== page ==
Most ordinary people hate the word “tax”. A tax usually means paying more for products or services just because the government mandates for it.
When it comes to travelling overseas, tourists are not spared as well from paying tax. Many popular travel destinations such as Italy, Spain, France and yes, even Malaysia, imposed some form of tourism tax on foreigners travelling to their countries.
In addition to tourism tax, countries may also require foreigners to apply and receive visa approval prior to arriving into the country. In today’s article, we ask ourselves whether or not these travel visas should also be considered as a form of tax on tourists?
A Quick History On Travel Visa
As defined by Wikipedia, a travel visa is a conditional authorisation granted by a country to allow a foreigner to enter, remain within and to leave the country. Visas typically include limit to the duration of how long a foreigner can stay, and may also include further restrictions such as their ability to work within the country.
Unless otherwise stated, most local governments would have the right to refuse entry to foreigners, unless a visa has been applied and approved prior to arrival. This provides governments with the ability to control the number of people allowed in to their country from different parts of the world. At the same time, governments can charge for visa applications, providing a stream of income from foreigners wanting to enter its country.
To be fair, visa approval isn’t just a matter of wanting foreigners to pay to enter a country, just like how tourist will pay for attraction passes. Other important factors that determine if visa approval is given includes security (e.g. a local government may be more stringent in allowing foreigners from certain countries to enter), travel itinerary of tourists, past travel history records of an individual and of course, health conditions.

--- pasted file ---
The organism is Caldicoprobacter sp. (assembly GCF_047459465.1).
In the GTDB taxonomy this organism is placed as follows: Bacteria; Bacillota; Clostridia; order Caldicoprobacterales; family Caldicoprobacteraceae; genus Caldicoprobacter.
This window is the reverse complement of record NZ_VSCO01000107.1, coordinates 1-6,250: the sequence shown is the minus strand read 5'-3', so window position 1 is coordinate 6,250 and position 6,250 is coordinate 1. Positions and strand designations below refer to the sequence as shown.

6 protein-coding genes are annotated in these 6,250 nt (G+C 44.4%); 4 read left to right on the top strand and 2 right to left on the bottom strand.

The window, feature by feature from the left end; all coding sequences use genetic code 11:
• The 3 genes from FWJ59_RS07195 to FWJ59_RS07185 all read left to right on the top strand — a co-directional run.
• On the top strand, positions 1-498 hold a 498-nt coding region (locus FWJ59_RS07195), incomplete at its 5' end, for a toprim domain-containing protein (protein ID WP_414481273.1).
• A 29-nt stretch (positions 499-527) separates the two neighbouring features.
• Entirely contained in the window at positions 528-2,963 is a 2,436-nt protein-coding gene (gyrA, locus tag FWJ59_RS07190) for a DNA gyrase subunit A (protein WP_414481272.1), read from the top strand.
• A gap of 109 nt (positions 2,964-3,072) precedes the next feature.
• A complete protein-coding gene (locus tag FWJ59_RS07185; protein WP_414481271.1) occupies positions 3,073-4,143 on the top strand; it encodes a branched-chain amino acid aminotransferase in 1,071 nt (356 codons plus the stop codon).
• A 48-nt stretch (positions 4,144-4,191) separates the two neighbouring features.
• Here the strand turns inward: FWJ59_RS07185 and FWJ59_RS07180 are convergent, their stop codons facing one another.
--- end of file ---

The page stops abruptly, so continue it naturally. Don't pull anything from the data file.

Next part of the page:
A country can refuse visa approval to foreigners at its own discretion if an individual do not meet its own internal criteria.
Travel Visa – A Way Of Getting More Money From Tourists?
With one of the most powerful passports around the world, Singapore citizens are fortunate to have access to 159 countries without needing a visa.
This makes applying for a travel visa something most of us don’t think about. However, there are still a few exceptions to popular destinations where Singaporeans need to apply for a visa.
Unless you are a citizen of New Zealand, Australia requires all foreigners to apply and receive visa approval prior to arrival in the country. This means Singaporeans need to apply for a visa if they wish to travel Down Under.
A common view is that visa application would cost Singaporeans AUD20. This however is not completely true.
Under the Electronic Travel Authority (ETA) (subclass 601) that Singaporeans fall under, there is no visa application charge for an ETA. However, because most people would apply online out of convenience, a service charge of AUD20 applies.
Do note that while the Australian Government does not charge tour agencies or airlines for submitting a visa application on your behalf, you may still be charged an admin fee by these tour agencies and airlines for their services.
Aside from citizens of Maldives, Bhutan & Nepal, India requires all foreigners to apply for a visa.
Singaporeans will require a valid Indian visa before travelling to India. Visa cost USD25 (S$34).
Source: High Commission Of India
Do Countries Really Want To Make Money From Visa Applications?
While visa applications do raise revenue for a country, it’s also contradictory to a country wanting to promote tourism to foreigners. The logic here is simple. When you charge people from certain countries a visa fee for them to enter your country, you are inevitably going to reduce the number of people wanting to come to your country.
An article from Business Insider make an interesting observation that many developing nations such as Nigeria, Congo and Algeria, are the ones that actually charge U.S. citizens the most expensive visa fee for entering.
While the article focused on U.S. citizens, the same concept applies. Countries that are not actively, or are unable to attract tourists anyway even if they tried to, have no reasons to reduce visa fee.
On the other hand, countries that want to attract tourists, particularly from specific countries, have greater incentives to provide visa-free access. That’s why Singaporeans tend to pay less for visa, if anything at all, when we travel.
Visa Remains A Tourist Tax For Certain Countries
Our view on visa is that it remains a type of tourist tax for certain countries, where sizeable revenue can still be raised through visa application fee.
However for developed nations that actually want to tourist dollars, the revenue raised from visa constitutes a small percentage of the total income that they are able to generate from tourism. Hence, many countries would do away with visa application for citizens from certain countries, with Singaporeans being on top of the list of tourists that other countries are to attract.
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